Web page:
From Fitting in to Belonging ELA Unit for Grades 7-8
Students eating together
Text Set

From Fitting In to Belonging: Understanding the Forces That Shape Belonging

Designed for students in grades 7 and 8, this text set includes lesson plans and multi-genre texts for a two-week unit exploring the essential questions, “What are the forces that shape belonging? How can we reduce barriers to belonging for ourselves and others?”




1-2 weeks


  • English & Language Arts




English — US



About This Text Set

There is a fundamental human desire to belong—to be part of a group that values, respects, and cares for us. Our decisions, from the mundane to the monumental, can bring us closer to a true sense of belonging or push us further away. From choosing our clothing to forming new friendships to smiling at a stranger, our actions can impact our sense of belonging and that of others in positive and negative ways. Additionally, feeling as if we don’t belong is a common experience that many people share at various times in their lives. By engaging with works of literature that feature characters who also struggle with a limited sense of belonging, we can normalize this feeling for students and help them (re)frame their experiences with the understanding that the factors that shape belonging are both internal and external.

Navigating the borders of belonging—the boundaries that define who is considered a member of a particular group—can be challenging, especially for young people in our increasingly diverse and interconnected world. It requires bravery, open-mindedness, empathy, and a willingness to step outside of our comfort zones. Belonging is not just about where we come from or what we look like; it is also about our shared experiences and values as humans. 

This text set invites middle school students to grapple with the complexities of belonging and the tangible and intangible borders that shape it. Through analysis of multimodal texts, discussions, and writing opportunities, students will explore the difference between fitting in and belonging, as well as examine how the process of negotiating belonging can influence an individual’s sense of who they are and the choices they make. This text set aims to empower students to navigate the borders of belonging in their own lives and foster more inclusive and empathetic spaces in their school and local communities.

  • What are the forces that shape belonging?
  • How can we reduce barriers to belonging for ourselves and others?

This unit supports a multiple-week exploration of belonging and includes:

  • Text set overview 
  • 8 lessons
  • 1 informational text
  • 2 poems
  • 6 personal narratives
  • 1 video
  • 2 audio
  • Summative assessment

Preparing to Teach

A Note to Teachers

Before teaching this text set, please review the following information to help guide your preparation process.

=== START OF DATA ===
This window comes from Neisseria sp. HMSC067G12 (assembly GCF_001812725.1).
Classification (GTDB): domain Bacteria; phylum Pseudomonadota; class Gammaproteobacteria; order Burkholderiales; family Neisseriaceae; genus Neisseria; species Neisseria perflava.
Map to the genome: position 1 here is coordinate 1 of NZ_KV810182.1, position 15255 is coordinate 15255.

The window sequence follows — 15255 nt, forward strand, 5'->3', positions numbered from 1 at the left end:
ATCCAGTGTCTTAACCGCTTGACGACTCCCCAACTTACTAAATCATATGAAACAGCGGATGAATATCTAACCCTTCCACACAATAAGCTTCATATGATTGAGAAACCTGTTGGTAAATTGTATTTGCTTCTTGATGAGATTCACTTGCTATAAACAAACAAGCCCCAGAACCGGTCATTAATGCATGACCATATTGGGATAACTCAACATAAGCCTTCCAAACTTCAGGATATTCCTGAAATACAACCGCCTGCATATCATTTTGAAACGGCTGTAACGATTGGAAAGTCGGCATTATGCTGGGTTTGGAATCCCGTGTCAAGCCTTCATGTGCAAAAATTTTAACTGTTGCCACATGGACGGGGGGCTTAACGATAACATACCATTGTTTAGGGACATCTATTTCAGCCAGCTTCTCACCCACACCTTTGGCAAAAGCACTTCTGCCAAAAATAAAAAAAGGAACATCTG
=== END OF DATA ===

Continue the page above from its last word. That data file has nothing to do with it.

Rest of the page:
Before teaching this text set, we recommend that you engage in your own professional learning by watching and reflecting on two short videos with award-winning poet and author Richard Blanco. 

The videos Navigating the Borders of Belonging and Inspiring the Next Generation of Writers: A Conversation with Richard Blanco will help you develop schema and language to teach the collection and provide practical tips to engage your students with the poetry they will encounter in this text set. 

As you watch the videos, reflect on the following questions:

Navigating the Borders of Belonging 

  1. What are examples of different kinds of borders that Richard Blanco has negotiated in his life? How have these borders shaped his sense of who he is and where he belongs? 
  2. What ideas or lessons can you take from this video that could help your students understand the fluidity of borders and the ways in which those borders can shape our sense of belonging in the world?

Inspiring the Next Generation of Writers: A Conversation with Richard Blanco

  1. What is your own relationship with poetry, and how might it influence the way you teach it? 
  2. What words of advice does Richard Blanco offer that can help you build students’ confidence in reading, talking about, and crafting poetry?

Our Borders & Belonging Introductory Lessons help prepare students to engage with the resources in this collection by developing their conceptual understanding of the ways in which the tangible and intangible borders we encounter in our lives can shape our sense of belonging in the world. If you have not taught these two 50-minute lessons, consider doing so before teaching this text set so that your students have a schema and vocabulary to support their analysis and discussions of the themes and texts they will encounter.

The three Facing History learning objectives at the heart of any ELA unit address students’ cognitive, emotional, and moral growth. ​​Aligned to each learning objective are specific learning outcomes, which describe the observable and measurable knowledge, skills, attitudes, and dispositions that students develop over the course of the unit.

Learning Objective 1: Explore the Complexity of Identity 

Learning Outcomes: In order to deepen their understanding of the text, themselves, each other, and the world, students will . . .

  • Value the complexity of identity in themselves and others. 
  • Examine the many factors that can shape an individual’s identity.
  • Describe the factors that influence their moral development, such as their personal experiences, their interactions with others, and their surroundings, and reflect on how these factors influence their sense of right and wrong. 
  • Engage with real and imagined stories that help them understand their own experiences and how others experience the world. 

Learning Objective 2: Process Texts through a Critical and Ethical Lens

Learning Outcomes: In order to deepen their understanding of the text, themselves, each other, and the world, students will . . .

  • Critically and ethically analyze thematic development and literary craft in order to draw connections between the text and their lives.